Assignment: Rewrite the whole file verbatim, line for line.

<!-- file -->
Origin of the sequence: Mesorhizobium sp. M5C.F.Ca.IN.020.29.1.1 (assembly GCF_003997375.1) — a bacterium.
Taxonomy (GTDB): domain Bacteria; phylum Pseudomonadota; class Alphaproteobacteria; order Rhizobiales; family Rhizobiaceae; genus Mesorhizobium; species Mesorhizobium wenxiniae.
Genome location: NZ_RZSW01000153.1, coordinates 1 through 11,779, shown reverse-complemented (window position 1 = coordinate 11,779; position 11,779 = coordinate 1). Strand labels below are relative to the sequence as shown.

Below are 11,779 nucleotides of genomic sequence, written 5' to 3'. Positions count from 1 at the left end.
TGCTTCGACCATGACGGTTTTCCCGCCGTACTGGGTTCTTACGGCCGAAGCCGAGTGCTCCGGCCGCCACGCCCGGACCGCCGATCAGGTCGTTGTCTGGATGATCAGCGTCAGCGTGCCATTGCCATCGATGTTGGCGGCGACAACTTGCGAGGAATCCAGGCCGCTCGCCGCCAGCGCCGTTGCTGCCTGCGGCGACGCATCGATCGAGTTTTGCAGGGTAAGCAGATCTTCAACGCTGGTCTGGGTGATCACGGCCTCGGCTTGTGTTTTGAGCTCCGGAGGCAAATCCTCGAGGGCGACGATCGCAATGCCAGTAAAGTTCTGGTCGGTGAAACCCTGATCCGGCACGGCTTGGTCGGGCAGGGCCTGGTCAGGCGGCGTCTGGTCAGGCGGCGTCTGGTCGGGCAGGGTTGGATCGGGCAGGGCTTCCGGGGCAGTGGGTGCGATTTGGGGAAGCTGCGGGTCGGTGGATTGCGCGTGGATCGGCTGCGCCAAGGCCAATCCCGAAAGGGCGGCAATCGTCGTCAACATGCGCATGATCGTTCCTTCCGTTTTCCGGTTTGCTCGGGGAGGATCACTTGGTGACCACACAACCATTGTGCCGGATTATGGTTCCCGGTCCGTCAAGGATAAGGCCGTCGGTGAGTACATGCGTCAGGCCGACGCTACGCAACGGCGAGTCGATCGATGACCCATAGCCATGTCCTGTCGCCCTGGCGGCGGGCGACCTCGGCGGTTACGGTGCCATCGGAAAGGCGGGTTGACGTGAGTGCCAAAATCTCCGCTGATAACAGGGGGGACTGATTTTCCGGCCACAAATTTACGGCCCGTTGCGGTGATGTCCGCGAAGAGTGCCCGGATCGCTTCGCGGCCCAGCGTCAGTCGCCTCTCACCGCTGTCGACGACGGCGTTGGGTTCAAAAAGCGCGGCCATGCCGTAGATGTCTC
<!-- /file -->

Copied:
Origin of the sequence: Mesorhizobium sp. M5C.F.Ca.IN.020.29.1.1 (assembly GCF_003997375.1) — a bacterium.
Taxonomy (GTDB): domain Bacteria; phylum Pseudomonadota; class Alphaproteobacteria; order Rhizobiales; family Rhizobiaceae; genus Mesorhizobium; species Mesorhizobium wenxiniae.
Genome location: NZ_RZSW01000153.1, coordinates 1 through 11,779, shown reverse-complemented (window position 1 = coordinate 11,779; position 11,779 = coordinate 1). Strand labels below are relative to the sequence as shown.

Below are 11,779 nucleotides of genomic sequence, written 5' to 3'. Positions count from 1 at the left end.
TGCTTCGACCATGACGGTTTTCCCGCCGTACTGGGTTCTTACGGCCGAAGCCGAGTGCTCCGGCCGCCACGCCCGGACCGCCGATCAGGTCGTTGTCTGGATGATCAGCGTCAGCGTGCCATTGCCATCGATGTTGGCGGCGACAACTTGCGAGGAATCCAGGCCGCTCGCCGCCAGCGCCGTTGCTGCCTGCGGCGACGCATCGATCGAGTTTTGCAGGGTAAGCAGATCTTCAACGCTGGTCTGGGTGATCACGGCCTCGGCTTGTGTTTTGAGCTCCGGAGGCAAATCCTCGAGGGCGACGATCGCAATGCCAGTAAAGTTCTGGTCGGTGAAACCCTGATCCGGCACGGCTTGGTCGGGCAGGGCCTGGTCAGGCGGCGTCTGGTCAGGCGGCGTCTGGTCGGGCAGGGTTGGATCGGGCAGGGCTTCCGGGGCAGTGGGTGCGATTTGGGGAAGCTGCGGGTCGGTGGATTGCGCGTGGATCGGCTGCGCCAAGGCCAATCCCGAAAGGGCGGCAATCGTCGTCAACATGCGCATGATCGTTCCTTCCGTTTTCCGGTTTGCTCGGGGAGGATCACTTGGTGACCACACAACCATTGTGCCGGATTATGGTTCCCGGTCCGTCAAGGATAAGGCCGTCGGTGAGTACATGCGTCAGGCCGACGCTACGCAACGGCGAGTCGATCGATGACCCATAGCCATGTCCTGTCGCCCTGGCGGCGGGCGACCTCGGCGGTTACGGTGCCATCGGAAAGGCGGGTTGACGTGAGTGCCAAAATCTCCGCTGATAACAGGGGGGACTGATTTTCCGGCCACAAATTTACGGCCCGTTGCGGTGATGTCCGCGAAGAGTGCCCGGATCGCTTCGCGGCCCAGCGTCAGTCGCCTCTCACCGCTGTCGACGACGGCGTTGGGTTCAAAAAGCGCGGCCATGCCGTAGATGTCTC